Villa Pisani Bolognesi Scalabrin is approximately five acres in northeast Italy and is filled with over 120 tulip cultivars. It is ten per cent formal garden, 20 per cent open flower meadow, and 70 per cent wooded area.
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In 2016, Mariella Bolognesi Scalabrin had 50,000 tulips planted in the meadow behind her 16th-century villa located between Ferrara and Padua. Thirty thousand more bulbs were added the following year, and every year since then. The result is one of the most spectacular spring garden sights in the Veneto region.
Above Designer Jacqueline van der Kloet prefers working with perennial tulips: ‘Unique de France’ (deep, scarlet-red Triumph class), ‘Exotic Emperor’ (a double Fosteriana tulip, white with green) and ‘Ollioules’ (satin rose-pink Darwin Hybrid, fading to white edges).
The love of tulips has a long and fascinating history at Villa Pisani Bolognesi Scalabrin, beginning in 1852 with the arrival of Evelina van Millingen Pisani, who used to refer to her favourite flowers as her children. Evelina was born in Pera, Constantinople in 1831 and arrived in this part of Italy through her marriage to Almorò III Pisani. Her villa and garden in Vescovana were frequented by the most famous intellectuals and writers of the time, including Henry James. Exactly which tulip cultivars were planted in the 19th-century garden remains a mystery, but where and when they bloom today is the work of designer Jacqueline van der Kloet, who has collaborated with fellow Dutch designer Piet Oudolf on plant schemes for spring-flowering bulbs for the Lurie Garden in Millennium Park, Chicago, as well as Battery Park, New York.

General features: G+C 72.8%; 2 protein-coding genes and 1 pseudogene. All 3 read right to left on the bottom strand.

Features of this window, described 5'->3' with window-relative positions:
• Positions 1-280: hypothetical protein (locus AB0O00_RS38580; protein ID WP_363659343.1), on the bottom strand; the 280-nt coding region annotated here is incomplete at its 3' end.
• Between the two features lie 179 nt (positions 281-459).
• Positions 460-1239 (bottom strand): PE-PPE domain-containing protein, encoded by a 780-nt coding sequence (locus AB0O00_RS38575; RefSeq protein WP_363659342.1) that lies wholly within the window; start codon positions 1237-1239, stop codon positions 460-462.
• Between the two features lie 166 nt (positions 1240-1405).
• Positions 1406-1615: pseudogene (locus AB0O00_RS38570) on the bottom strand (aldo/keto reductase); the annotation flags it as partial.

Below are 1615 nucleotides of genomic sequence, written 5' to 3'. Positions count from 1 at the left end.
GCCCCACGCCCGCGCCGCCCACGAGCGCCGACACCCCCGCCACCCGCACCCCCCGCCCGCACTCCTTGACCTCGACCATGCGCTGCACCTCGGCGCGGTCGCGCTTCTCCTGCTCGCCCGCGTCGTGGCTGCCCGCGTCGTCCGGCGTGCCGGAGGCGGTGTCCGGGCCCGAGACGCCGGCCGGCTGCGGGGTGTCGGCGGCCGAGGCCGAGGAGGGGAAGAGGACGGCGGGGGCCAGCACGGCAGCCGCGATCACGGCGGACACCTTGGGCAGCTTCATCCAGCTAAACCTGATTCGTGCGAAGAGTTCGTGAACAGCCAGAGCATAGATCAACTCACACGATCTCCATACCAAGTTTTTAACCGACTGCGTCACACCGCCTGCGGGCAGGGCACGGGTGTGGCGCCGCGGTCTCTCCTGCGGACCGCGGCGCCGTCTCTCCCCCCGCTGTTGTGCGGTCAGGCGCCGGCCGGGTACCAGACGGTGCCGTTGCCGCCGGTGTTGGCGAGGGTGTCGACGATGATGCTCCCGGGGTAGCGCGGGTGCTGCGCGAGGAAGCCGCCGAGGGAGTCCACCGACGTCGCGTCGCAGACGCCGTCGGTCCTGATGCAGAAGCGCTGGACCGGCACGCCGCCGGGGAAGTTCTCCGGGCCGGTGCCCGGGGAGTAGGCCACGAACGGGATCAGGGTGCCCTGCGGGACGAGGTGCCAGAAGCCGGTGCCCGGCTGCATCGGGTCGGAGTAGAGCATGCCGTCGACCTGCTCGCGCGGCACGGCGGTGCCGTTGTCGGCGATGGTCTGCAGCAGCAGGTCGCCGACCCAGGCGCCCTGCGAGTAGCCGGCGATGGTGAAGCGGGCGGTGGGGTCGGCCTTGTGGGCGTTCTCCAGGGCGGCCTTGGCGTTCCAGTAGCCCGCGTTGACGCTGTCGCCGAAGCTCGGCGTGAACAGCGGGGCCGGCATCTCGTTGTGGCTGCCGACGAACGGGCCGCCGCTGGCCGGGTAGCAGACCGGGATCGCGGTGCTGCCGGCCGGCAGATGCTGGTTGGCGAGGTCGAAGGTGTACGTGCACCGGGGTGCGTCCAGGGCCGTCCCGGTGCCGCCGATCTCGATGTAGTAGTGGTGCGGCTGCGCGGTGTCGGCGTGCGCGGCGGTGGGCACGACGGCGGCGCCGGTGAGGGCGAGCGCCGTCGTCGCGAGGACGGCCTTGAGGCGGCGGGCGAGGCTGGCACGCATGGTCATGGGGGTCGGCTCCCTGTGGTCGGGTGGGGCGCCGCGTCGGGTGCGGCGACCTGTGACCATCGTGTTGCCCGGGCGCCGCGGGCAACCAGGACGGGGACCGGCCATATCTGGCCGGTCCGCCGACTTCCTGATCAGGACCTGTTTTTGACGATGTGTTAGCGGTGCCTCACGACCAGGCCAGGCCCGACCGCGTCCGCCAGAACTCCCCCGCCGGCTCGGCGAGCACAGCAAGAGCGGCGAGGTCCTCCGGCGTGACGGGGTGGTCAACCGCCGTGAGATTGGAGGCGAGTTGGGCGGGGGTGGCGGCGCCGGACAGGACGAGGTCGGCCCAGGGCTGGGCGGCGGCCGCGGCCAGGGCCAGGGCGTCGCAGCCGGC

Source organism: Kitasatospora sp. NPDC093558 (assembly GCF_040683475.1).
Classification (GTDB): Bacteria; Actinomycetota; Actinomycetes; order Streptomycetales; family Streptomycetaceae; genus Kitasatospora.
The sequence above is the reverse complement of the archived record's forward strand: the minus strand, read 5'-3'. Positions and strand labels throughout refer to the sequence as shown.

Above ‘West Point’ (yellow, lily-flowered tulip with pointed petals), the yellow ‘Golden Apeldoorn’ (a Darwin hybrid crossed with the wild Tulipa fosteriana)
and ‘Flaming Purissima’ (a Fosteriana tulip, creamy-white with pink).
Jacqueline designed the tulip meadow at Villa Pisani Bolognesi Scalabrin four years ago. “The idea was to have a naturalistic field, a flower meadow, combining different groups of long-lasting tulips with wildflowers, in various colour combinations per area,” she says. “In November 2016, we planted around 50,000 tulips, facing difficult conditions because the soil was quite heavy and we had to plant in an established meadow. The climate worked well, though, as we could plant late and the first tulips started to bloom in late March.”
Above ‘Ronaldo’ (deep maroon-purple), ‘Mistress’(soft pink) and ‘Shirley’ (white, edged with purple). There are no hard lines or surfaces ; no fences, bricks or cement to stop visitors from stepping where they shouldn’t
Above ‘Rosalie’ (a pastel-pink Triumph cultivar), ‘Design Impression’ (slightly deeper, Darwin cultivar, salmon with gold flushes and striped leaves) and ‘Purple Pride’ (violet-purple blooms above grey-green foliage).